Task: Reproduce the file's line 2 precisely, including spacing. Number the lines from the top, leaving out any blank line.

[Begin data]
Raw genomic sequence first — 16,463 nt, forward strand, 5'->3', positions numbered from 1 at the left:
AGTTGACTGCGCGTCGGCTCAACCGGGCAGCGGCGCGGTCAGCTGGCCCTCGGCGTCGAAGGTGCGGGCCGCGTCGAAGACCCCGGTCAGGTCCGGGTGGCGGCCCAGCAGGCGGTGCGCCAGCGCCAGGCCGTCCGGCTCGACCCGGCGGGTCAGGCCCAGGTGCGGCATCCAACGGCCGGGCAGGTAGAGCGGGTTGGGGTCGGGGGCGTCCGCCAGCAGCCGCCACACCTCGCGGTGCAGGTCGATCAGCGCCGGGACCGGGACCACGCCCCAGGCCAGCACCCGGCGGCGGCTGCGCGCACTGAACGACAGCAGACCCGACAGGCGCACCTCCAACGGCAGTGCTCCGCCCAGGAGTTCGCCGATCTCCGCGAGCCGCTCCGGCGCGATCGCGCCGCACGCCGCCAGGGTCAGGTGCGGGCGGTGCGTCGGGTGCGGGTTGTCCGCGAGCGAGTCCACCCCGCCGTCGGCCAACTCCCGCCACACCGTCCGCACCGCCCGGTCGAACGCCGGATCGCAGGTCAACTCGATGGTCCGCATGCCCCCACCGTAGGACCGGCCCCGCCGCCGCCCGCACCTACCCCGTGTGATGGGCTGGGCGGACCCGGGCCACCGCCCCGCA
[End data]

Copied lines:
AGTTGACTGCGCGTCGGCTCAACCGGGCAGCGGCGCGGTCAGCTGGCCCTCGGCGTCGAAGGTGCGGGCCGCGTCGAAGACCCCGGTCAGGTCCGGGTGGCGGCCCAGCAGGCGGTGCGCCAGCGCCAGGCCGTCCGGCTCGACCCGGCGGGTCAGGCCCAGGTGCGGCATCCAACGGCCGGGCAGGTAGAGCGGGTTGGGGTCGGGGGCGTCCGCCAGCAGCCGCCACACCTCGCGGTGCAGGTCGATCAGCGCCGGGACCGGGACCACGCCCCAGGCCAGCACCCGGCGGCGGCTGCGCGCACTGAACGACAGCAGACCCGACAGGCGCACCTCCAACGGCAGTGCTCCGCCCAGGAGTTCGCCGATCTCCGCGAGCCGCTCCGGCGCGATCGCGCCGCACGCCGCCAGGGTCAGGTGCGGGCGGTGCGTCGGGTGCGGGTTGTCCGCGAGCGAGTCCACCCCGCCGTCGGCCAACTCCCGCCACACCGTCCGCACCGCCCGGTCGAACGCCGGATCGCAGGTCAACTCGATGGTCCGCATGCCCCCACCGTAGGACCGGCCCCGCCGCCGCCCGCACCTACCCCGTGTGATGGGCTGGGCGGACCCGGGCCACCGCCCCGCA